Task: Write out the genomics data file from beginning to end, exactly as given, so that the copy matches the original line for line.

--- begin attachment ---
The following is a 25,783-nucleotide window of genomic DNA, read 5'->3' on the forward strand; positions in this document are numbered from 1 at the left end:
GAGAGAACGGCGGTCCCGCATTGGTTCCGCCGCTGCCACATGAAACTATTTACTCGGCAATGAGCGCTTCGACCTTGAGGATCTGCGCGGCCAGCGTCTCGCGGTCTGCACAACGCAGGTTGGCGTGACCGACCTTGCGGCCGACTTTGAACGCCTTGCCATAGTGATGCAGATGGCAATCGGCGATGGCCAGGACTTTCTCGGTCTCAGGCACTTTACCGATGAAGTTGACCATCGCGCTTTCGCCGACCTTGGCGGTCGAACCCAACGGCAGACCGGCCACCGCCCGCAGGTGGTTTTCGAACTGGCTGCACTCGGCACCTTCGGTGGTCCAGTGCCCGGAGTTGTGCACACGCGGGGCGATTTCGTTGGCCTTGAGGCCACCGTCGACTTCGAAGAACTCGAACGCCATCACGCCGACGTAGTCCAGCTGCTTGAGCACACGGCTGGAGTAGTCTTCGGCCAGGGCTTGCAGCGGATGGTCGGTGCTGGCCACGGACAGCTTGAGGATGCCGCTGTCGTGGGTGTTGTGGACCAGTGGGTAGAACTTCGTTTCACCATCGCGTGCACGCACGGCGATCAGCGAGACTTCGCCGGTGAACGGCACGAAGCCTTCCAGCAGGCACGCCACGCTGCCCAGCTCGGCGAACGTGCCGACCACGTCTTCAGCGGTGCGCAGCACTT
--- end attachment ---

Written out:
The following is a 25,783-nucleotide window of genomic DNA, read 5'->3' on the forward strand; positions in this document are numbered from 1 at the left end:
GAGAGAACGGCGGTCCCGCATTGGTTCCGCCGCTGCCACATGAAACTATTTACTCGGCAATGAGCGCTTCGACCTTGAGGATCTGCGCGGCCAGCGTCTCGCGGTCTGCACAACGCAGGTTGGCGTGACCGACCTTGCGGCCGACTTTGAACGCCTTGCCATAGTGATGCAGATGGCAATCGGCGATGGCCAGGACTTTCTCGGTCTCAGGCACTTTACCGATGAAGTTGACCATCGCGCTTTCGCCGACCTTGGCGGTCGAACCCAACGGCAGACCGGCCACCGCCCGCAGGTGGTTTTCGAACTGGCTGCACTCGGCACCTTCGGTGGTCCAGTGCCCGGAGTTGTGCACACGCGGGGCGATTTCGTTGGCCTTGAGGCCACCGTCGACTTCGAAGAACTCGAACGCCATCACGCCGACGTAGTCCAGCTGCTTGAGCACACGGCTGGAGTAGTCTTCGGCCAGGGCTTGCAGCGGATGGTCGGTGCTGGCCACGGACAGCTTGAGGATGCCGCTGTCGTGGGTGTTGTGGACCAGTGGGTAGAACTTCGTTTCACCATCGCGTGCACGCACGGCGATCAGCGAGACTTCGCCGGTGAACGGCACGAAGCCTTCCAGCAGGCACGCCACGCTGCCCAGCTCGGCGAACGTGCCGACCACGTCTTCAGCGGTGCGCAGCACTT